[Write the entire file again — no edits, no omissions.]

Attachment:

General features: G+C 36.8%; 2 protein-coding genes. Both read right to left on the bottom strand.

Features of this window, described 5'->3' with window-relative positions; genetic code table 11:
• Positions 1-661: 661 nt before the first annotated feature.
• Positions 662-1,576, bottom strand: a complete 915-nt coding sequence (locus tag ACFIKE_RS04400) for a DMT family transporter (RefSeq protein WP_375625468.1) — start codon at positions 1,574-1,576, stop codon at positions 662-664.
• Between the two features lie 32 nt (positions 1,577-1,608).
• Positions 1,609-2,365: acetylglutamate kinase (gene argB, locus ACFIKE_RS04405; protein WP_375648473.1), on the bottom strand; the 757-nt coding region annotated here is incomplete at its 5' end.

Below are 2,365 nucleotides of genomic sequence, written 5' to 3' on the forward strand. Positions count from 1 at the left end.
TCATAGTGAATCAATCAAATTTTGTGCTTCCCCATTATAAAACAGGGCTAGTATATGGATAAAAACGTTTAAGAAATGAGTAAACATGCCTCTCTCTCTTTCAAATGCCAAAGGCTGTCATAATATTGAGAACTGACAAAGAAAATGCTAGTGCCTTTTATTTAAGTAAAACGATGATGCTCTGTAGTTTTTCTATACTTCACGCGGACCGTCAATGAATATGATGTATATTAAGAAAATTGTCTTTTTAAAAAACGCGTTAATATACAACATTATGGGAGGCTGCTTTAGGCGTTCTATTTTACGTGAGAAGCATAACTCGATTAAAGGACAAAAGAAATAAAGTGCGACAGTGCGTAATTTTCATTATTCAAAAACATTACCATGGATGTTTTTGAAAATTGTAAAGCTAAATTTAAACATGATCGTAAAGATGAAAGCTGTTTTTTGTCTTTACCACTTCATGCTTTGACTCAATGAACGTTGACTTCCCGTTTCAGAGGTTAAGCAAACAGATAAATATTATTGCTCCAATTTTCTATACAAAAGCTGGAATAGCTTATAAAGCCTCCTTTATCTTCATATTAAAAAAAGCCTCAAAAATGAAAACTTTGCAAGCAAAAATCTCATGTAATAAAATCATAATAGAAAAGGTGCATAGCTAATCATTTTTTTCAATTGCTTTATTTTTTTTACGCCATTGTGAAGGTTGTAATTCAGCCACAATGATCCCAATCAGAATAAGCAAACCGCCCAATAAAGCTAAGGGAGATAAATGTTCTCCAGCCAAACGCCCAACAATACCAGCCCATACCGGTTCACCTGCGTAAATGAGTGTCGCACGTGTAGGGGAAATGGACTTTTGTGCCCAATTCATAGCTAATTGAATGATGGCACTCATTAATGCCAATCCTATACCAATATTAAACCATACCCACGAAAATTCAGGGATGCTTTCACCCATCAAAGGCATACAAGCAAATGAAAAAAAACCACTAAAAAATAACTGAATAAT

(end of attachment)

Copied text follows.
General features: G+C 36.8%; 2 protein-coding genes. Both read right to left on the bottom strand.

Features of this window, described 5'->3' with window-relative positions; genetic code table 11:
• Positions 1-661: 661 nt before the first annotated feature.
• Positions 662-1,576, bottom strand: a complete 915-nt coding sequence (locus tag ACFIKE_RS04400) for a DMT family transporter (RefSeq protein WP_375625468.1) — start codon at positions 1,574-1,576, stop codon at positions 662-664.
• Between the two features lie 32 nt (positions 1,577-1,608).
• Positions 1,609-2,365: acetylglutamate kinase (gene argB, locus ACFIKE_RS04405; protein WP_375648473.1), on the bottom strand; the 757-nt coding region annotated here is incomplete at its 5' end.

Below are 2,365 nucleotides of genomic sequence, written 5' to 3' on the forward strand. Positions count from 1 at the left end.
TCATAGTGAATCAATCAAATTTTGTGCTTCCCCATTATAAAACAGGGCTAGTATATGGATAAAAACGTTTAAGAAATGAGTAAACATGCCTCTCTCTCTTTCAAATGCCAAAGGCTGTCATAATATTGAGAACTGACAAAGAAAATGCTAGTGCCTTTTATTTAAGTAAAACGATGATGCTCTGTAGTTTTTCTATACTTCACGCGGACCGTCAATGAATATGATGTATATTAAGAAAATTGTCTTTTTAAAAAACGCGTTAATATACAACATTATGGGAGGCTGCTTTAGGCGTTCTATTTTACGTGAGAAGCATAACTCGATTAAAGGACAAAAGAAATAAAGTGCGACAGTGCGTAATTTTCATTATTCAAAAACATTACCATGGATGTTTTTGAAAATTGTAAAGCTAAATTTAAACATGATCGTAAAGATGAAAGCTGTTTTTTGTCTTTACCACTTCATGCTTTGACTCAATGAACGTTGACTTCCCGTTTCAGAGGTTAAGCAAACAGATAAATATTATTGCTCCAATTTTCTATACAAAAGCTGGAATAGCTTATAAAGCCTCCTTTATCTTCATATTAAAAAAAGCCTCAAAAATGAAAACTTTGCAAGCAAAAATCTCATGTAATAAAATCATAATAGAAAAGGTGCATAGCTAATCATTTTTTTCAATTGCTTTATTTTTTTTACGCCATTGTGAAGGTTGTAATTCAGCCACAATGATCCCAATCAGAATAAGCAAACCGCCCAATAAAGCTAAGGGAGATAAATGTTCTCCAGCCAAACGCCCAACAATACCAGCCCATACCGGTTCACCTGCGTAAATGAGTGTCGCACGTGTAGGGGAAATGGACTTTTGTGCCCAATTCATAGCTAATTGAATGATGGCACTCATTAATGCCAATCCTATACCAATATTAAACCATACCCACGAAAATTCAGGGATGCTTTCACCCATCAAAGGCATACAAGCAAATGAAAAAAAACCACTAAAAAATAACTGAATAAT